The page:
A Mediterranean strategy was agreed upon by the Anglo-Americans, but exactly where to launch an attack was also debated. For Churchill, with an eye on protecting the British Empire in the postwar world, the obvious choice was German-occupied Greece. Here Allied troops would be able to tie down German divisions that might otherwise be used elsewhere and, perhaps more importantly, halt the advance of any post-war Soviet march toward Egypt and the Suez Canal.

The Americans wanted to invade Corsica to threaten an invasion of the peninsula of Italy or the south of France, thus keeping the Germans wondering. In the end, the two Allies agreed that Sicily offered the best invasion option due to its short distance from their forces in North Africa, the element of surprise, and the ability to provide air cover from existing bases in North Africa.

Invading Sicily had the added advantage of taking the fight to an Axis homeland and requiring the Germans to divert divisions from the Eastern Front to shore up their Italian allies. Allied intelligence estimated that the poor state of Italian transportation infrastructure would limit the Germans’ ability to extricate their divisions and turn Italy into a giant sponge for Wehrmacht resources.

But before the Allies could invade Axis-occupied Europe, Pantelleria, the five-by-eight-mile bone in the throat of the Sicily Channel, would have to be dealt with.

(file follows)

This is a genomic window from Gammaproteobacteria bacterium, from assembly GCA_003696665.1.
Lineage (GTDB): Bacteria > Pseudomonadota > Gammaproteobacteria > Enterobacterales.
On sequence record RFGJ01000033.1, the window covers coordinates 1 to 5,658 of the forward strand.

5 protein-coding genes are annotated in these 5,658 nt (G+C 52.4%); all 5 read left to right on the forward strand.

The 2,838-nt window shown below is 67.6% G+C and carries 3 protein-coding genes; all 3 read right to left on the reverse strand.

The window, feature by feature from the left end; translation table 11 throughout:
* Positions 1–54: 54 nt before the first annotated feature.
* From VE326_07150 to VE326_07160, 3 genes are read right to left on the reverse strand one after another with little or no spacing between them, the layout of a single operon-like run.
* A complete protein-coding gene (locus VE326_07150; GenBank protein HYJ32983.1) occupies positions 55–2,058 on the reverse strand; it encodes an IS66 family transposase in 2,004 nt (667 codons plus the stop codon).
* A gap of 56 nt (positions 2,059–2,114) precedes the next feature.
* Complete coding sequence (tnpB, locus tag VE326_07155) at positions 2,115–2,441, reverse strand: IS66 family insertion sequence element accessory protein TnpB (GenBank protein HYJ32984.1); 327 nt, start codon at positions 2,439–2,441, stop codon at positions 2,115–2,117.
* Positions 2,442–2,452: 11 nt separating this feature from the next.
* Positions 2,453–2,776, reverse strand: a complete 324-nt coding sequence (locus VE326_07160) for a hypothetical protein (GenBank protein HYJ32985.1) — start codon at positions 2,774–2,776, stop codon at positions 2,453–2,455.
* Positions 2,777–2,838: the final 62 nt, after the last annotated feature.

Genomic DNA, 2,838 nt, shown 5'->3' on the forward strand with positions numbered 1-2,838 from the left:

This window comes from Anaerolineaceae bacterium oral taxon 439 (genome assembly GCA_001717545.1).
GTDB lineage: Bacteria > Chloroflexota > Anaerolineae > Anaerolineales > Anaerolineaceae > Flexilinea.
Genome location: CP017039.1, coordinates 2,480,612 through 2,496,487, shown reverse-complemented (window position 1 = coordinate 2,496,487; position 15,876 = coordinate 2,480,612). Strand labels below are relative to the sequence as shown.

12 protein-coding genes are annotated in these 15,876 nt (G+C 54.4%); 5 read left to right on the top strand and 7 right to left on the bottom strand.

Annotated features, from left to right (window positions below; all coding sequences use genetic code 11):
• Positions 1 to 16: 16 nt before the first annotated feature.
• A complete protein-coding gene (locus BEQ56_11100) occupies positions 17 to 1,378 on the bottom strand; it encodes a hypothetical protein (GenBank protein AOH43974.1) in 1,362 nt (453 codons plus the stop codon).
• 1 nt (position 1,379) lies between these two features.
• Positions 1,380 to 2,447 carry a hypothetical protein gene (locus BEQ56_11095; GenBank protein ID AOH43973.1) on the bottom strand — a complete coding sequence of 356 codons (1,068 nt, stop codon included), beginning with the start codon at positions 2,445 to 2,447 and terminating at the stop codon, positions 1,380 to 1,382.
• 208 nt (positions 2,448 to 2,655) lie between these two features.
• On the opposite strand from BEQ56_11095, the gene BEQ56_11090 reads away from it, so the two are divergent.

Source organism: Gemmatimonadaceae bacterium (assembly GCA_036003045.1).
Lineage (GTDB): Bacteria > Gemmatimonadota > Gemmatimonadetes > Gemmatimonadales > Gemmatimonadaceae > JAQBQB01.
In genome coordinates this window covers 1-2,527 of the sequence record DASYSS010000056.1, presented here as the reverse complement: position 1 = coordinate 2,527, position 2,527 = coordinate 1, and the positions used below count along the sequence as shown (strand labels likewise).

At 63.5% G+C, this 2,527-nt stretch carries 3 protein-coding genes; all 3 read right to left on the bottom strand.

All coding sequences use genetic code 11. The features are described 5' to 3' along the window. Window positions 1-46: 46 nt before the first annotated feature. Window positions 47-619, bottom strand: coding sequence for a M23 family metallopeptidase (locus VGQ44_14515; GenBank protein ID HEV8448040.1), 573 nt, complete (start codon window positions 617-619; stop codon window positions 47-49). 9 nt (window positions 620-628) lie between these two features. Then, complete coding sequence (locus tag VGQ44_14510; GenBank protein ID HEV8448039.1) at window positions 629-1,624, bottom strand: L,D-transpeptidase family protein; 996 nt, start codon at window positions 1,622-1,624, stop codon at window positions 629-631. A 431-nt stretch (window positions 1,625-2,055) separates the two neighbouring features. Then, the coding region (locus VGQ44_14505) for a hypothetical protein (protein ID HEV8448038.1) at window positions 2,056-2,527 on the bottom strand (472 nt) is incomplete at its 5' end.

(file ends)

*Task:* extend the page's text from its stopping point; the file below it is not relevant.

Pantelleria had some obvious physical advantages that favored its fortification. It had little in the way of beaches. The island has steep cliffs that plunge almost vertically into the sea around most of its circumference. Its only natural landing area for amphibious assault craft is the port area on the island’s north coast.

It has little vegetation; its few crops are largely caper bushes and grape vines. It has few livestock and a relatively small civilian population. The island rises to more than 2,700 feet above sea level on the summit of aptly named Montagna Grande (Big Mountain), from which a commanding view of most of the Sicily Channel is available.

In the 1920s, Italian leader Benito Mussolini established a penal colony on the island and in 1936 began fortifying it during his war in Abyssinia (Ethiopia). Fascist propaganda called Pantelleria the “Italian Gibraltar,” with the aim for it to act as a counterweight to the British base at Malta and the French at Bizerte.